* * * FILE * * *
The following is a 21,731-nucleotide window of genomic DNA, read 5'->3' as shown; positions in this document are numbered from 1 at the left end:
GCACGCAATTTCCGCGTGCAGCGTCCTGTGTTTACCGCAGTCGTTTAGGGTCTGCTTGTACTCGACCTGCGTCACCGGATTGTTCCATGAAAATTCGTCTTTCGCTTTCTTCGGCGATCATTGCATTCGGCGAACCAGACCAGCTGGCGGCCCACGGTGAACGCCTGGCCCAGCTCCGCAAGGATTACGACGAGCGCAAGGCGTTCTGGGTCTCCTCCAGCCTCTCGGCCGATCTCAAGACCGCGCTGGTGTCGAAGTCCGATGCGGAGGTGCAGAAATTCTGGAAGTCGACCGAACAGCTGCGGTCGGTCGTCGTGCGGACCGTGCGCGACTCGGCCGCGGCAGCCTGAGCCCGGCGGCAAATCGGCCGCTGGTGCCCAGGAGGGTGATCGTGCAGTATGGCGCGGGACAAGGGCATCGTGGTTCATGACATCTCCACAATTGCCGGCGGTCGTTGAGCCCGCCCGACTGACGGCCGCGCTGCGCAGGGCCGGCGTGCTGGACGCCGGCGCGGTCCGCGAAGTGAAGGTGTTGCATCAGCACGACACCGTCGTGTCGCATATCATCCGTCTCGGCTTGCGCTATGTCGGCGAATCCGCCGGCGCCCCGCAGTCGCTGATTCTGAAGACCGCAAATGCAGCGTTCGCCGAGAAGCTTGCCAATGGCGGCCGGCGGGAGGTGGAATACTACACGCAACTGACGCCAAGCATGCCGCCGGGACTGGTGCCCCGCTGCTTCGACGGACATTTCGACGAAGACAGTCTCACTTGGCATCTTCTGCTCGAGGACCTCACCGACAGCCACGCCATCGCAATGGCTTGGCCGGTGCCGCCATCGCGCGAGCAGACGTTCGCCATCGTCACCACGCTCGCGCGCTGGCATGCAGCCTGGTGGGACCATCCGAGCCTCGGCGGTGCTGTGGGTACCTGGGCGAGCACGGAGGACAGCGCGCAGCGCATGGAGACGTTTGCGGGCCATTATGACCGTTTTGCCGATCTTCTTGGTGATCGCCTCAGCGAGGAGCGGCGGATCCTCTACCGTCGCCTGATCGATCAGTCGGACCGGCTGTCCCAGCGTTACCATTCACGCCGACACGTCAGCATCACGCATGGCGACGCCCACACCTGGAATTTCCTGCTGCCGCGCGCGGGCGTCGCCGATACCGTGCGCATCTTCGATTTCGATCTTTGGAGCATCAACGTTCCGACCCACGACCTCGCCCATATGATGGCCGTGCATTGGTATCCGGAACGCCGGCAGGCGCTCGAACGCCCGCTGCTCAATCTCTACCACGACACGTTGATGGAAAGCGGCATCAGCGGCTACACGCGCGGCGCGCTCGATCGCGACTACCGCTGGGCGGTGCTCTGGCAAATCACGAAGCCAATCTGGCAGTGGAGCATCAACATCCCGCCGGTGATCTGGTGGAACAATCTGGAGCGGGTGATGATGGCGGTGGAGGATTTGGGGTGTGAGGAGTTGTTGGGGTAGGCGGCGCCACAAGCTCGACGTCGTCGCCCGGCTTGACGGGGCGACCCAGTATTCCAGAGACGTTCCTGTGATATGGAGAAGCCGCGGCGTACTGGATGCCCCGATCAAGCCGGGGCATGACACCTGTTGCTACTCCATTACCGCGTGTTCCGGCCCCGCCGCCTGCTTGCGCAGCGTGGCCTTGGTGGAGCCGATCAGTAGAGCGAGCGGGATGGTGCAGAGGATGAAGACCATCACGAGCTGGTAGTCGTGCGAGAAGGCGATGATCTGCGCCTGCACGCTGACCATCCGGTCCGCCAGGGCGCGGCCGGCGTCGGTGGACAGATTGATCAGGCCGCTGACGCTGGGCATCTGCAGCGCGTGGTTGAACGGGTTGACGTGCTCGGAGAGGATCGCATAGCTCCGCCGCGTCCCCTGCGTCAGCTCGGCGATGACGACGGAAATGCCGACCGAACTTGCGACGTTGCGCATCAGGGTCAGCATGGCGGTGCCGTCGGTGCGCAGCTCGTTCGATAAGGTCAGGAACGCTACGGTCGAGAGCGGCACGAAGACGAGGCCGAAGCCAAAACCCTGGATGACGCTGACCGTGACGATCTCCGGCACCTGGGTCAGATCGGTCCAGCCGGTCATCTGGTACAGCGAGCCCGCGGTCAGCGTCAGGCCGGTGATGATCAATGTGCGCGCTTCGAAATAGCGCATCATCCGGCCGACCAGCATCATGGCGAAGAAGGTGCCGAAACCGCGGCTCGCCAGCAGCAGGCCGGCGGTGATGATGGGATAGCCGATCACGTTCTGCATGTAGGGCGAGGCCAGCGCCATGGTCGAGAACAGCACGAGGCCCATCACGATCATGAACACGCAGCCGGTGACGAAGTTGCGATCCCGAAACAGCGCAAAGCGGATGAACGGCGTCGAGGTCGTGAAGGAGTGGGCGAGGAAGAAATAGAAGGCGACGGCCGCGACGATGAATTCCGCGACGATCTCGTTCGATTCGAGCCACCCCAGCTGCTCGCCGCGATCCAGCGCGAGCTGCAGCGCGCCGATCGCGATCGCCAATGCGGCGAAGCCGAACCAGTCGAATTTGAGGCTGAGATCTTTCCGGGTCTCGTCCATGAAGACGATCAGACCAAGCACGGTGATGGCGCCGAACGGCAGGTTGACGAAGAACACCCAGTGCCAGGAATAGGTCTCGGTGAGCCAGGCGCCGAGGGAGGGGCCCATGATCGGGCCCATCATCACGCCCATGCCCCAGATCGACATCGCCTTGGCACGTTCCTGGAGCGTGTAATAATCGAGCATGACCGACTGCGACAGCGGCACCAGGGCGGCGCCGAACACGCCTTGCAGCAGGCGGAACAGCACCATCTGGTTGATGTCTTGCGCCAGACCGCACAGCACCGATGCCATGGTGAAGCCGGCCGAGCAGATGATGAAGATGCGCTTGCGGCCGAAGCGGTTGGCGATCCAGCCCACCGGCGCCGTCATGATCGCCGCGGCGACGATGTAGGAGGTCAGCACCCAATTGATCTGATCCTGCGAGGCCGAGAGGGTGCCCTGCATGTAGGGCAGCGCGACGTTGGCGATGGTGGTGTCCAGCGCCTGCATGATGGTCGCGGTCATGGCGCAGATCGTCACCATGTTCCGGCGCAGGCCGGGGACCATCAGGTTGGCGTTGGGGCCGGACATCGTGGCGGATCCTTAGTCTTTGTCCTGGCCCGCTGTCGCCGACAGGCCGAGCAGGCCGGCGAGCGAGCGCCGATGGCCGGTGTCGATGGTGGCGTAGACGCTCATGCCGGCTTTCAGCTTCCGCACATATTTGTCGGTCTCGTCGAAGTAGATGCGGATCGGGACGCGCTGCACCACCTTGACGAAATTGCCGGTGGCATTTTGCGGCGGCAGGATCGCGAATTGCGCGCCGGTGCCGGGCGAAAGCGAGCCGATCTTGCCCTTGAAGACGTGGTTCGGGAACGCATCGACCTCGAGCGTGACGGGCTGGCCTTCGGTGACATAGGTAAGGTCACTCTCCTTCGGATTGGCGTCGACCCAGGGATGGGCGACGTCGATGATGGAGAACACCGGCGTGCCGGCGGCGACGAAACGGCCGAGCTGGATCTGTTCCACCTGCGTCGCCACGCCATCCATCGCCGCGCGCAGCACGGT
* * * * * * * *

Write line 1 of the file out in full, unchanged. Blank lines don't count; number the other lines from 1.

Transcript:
The following is a 21,731-nucleotide window of genomic DNA, read 5'->3' as shown; positions in this document are numbered from 1 at the left end: